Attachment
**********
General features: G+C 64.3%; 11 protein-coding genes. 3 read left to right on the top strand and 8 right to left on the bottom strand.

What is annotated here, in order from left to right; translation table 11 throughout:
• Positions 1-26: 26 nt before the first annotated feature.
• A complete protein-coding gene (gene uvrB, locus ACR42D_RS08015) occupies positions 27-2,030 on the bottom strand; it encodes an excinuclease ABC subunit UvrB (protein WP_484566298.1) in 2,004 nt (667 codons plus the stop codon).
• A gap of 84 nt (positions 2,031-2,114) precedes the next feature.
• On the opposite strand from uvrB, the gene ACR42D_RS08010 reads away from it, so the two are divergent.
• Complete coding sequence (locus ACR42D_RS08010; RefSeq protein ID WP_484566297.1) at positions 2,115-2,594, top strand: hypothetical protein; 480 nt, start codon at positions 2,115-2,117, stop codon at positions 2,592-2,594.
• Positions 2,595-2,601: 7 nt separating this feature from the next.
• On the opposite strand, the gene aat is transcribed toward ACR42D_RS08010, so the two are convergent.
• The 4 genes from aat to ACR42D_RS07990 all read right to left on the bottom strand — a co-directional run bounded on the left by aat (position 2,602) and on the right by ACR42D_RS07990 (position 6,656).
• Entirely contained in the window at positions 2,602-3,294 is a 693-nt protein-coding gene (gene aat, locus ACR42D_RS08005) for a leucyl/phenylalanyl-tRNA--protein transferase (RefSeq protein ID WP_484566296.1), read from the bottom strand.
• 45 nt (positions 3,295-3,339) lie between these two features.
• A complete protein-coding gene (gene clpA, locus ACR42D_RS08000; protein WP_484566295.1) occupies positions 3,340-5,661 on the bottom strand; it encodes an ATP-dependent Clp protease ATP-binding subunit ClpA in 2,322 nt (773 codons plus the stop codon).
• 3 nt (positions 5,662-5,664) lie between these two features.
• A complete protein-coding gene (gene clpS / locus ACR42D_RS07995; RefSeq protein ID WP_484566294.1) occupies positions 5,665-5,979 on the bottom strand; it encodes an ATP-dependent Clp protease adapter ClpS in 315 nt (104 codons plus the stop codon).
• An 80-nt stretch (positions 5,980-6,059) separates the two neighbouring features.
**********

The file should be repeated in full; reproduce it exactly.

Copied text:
General features: G+C 64.3%; 11 protein-coding genes. 3 read left to right on the top strand and 8 right to left on the bottom strand.

What is annotated here, in order from left to right; translation table 11 throughout:
• Positions 1-26: 26 nt before the first annotated feature.
• A complete protein-coding gene (gene uvrB, locus ACR42D_RS08015) occupies positions 27-2,030 on the bottom strand; it encodes an excinuclease ABC subunit UvrB (protein WP_484566298.1) in 2,004 nt (667 codons plus the stop codon).
• A gap of 84 nt (positions 2,031-2,114) precedes the next feature.
• On the opposite strand from uvrB, the gene ACR42D_RS08010 reads away from it, so the two are divergent.
• Complete coding sequence (locus ACR42D_RS08010; RefSeq protein ID WP_484566297.1) at positions 2,115-2,594, top strand: hypothetical protein; 480 nt, start codon at positions 2,115-2,117, stop codon at positions 2,592-2,594.
• Positions 2,595-2,601: 7 nt separating this feature from the next.
• On the opposite strand, the gene aat is transcribed toward ACR42D_RS08010, so the two are convergent.
• The 4 genes from aat to ACR42D_RS07990 all read right to left on the bottom strand — a co-directional run bounded on the left by aat (position 2,602) and on the right by ACR42D_RS07990 (position 6,656).
• Entirely contained in the window at positions 2,602-3,294 is a 693-nt protein-coding gene (gene aat, locus ACR42D_RS08005) for a leucyl/phenylalanyl-tRNA--protein transferase (RefSeq protein ID WP_484566296.1), read from the bottom strand.
• 45 nt (positions 3,295-3,339) lie between these two features.
• A complete protein-coding gene (gene clpA, locus ACR42D_RS08000; protein WP_484566295.1) occupies positions 3,340-5,661 on the bottom strand; it encodes an ATP-dependent Clp protease ATP-binding subunit ClpA in 2,322 nt (773 codons plus the stop codon).
• 3 nt (positions 5,662-5,664) lie between these two features.
• A complete protein-coding gene (gene clpS / locus ACR42D_RS07995; RefSeq protein ID WP_484566294.1) occupies positions 5,665-5,979 on the bottom strand; it encodes an ATP-dependent Clp protease adapter ClpS in 315 nt (104 codons plus the stop codon).
• An 80-nt stretch (positions 5,980-6,059) separates the two neighbouring features.